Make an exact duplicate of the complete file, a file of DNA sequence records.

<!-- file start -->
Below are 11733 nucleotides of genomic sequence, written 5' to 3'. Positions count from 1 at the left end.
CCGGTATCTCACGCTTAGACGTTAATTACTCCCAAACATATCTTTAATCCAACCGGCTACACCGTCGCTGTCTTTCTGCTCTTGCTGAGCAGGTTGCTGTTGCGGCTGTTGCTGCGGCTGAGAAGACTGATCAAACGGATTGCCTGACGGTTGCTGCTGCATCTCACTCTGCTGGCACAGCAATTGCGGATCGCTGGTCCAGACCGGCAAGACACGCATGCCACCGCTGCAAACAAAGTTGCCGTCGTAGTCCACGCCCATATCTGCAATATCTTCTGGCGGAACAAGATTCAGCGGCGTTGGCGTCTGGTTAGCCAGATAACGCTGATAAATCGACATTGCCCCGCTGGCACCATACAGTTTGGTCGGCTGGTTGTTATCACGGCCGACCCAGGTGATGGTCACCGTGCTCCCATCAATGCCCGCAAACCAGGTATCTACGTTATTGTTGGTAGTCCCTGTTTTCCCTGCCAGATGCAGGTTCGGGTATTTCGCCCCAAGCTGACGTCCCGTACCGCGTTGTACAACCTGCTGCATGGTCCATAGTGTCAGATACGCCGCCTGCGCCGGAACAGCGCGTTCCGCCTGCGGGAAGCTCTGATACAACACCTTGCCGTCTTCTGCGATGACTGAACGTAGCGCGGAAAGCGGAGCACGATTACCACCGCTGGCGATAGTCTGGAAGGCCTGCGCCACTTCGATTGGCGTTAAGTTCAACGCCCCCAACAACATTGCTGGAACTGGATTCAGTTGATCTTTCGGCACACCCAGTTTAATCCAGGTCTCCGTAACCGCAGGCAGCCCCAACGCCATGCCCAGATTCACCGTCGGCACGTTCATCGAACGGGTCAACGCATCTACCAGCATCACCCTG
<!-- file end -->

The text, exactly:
Below are 11733 nucleotides of genomic sequence, written 5' to 3'. Positions count from 1 at the left end.
CCGGTATCTCACGCTTAGACGTTAATTACTCCCAAACATATCTTTAATCCAACCGGCTACACCGTCGCTGTCTTTCTGCTCTTGCTGAGCAGGTTGCTGTTGCGGCTGTTGCTGCGGCTGAGAAGACTGATCAAACGGATTGCCTGACGGTTGCTGCTGCATCTCACTCTGCTGGCACAGCAATTGCGGATCGCTGGTCCAGACCGGCAAGACACGCATGCCACCGCTGCAAACAAAGTTGCCGTCGTAGTCCACGCCCATATCTGCAATATCTTCTGGCGGAACAAGATTCAGCGGCGTTGGCGTCTGGTTAGCCAGATAACGCTGATAAATCGACATTGCCCCGCTGGCACCATACAGTTTGGTCGGCTGGTTGTTATCACGGCCGACCCAGGTGATGGTCACCGTGCTCCCATCAATGCCCGCAAACCAGGTATCTACGTTATTGTTGGTAGTCCCTGTTTTCCCTGCCAGATGCAGGTTCGGGTATTTCGCCCCAAGCTGACGTCCCGTACCGCGTTGTACAACCTGCTGCATGGTCCATAGTGTCAGATACGCCGCCTGCGCCGGAACAGCGCGTTCCGCCTGCGGGAAGCTCTGATACAACACCTTGCCGTCTTCTGCGATGACTGAACGTAGCGCGGAAAGCGGAGCACGATTACCACCGCTGGCGATAGTCTGGAAGGCCTGCGCCACTTCGATTGGCGTTAAGTTCAACGCCCCCAACAACATTGCTGGAACTGGATTCAGTTGATCTTTCGGCACACCCAGTTTAATCCAGGTCTCCGTAACCGCAGGCAGCCCCAACGCCATGCCCAGATTCACCGTCGGCACGTTCATCGAACGGGTCAACGCATCTACCAGCATCACCCTG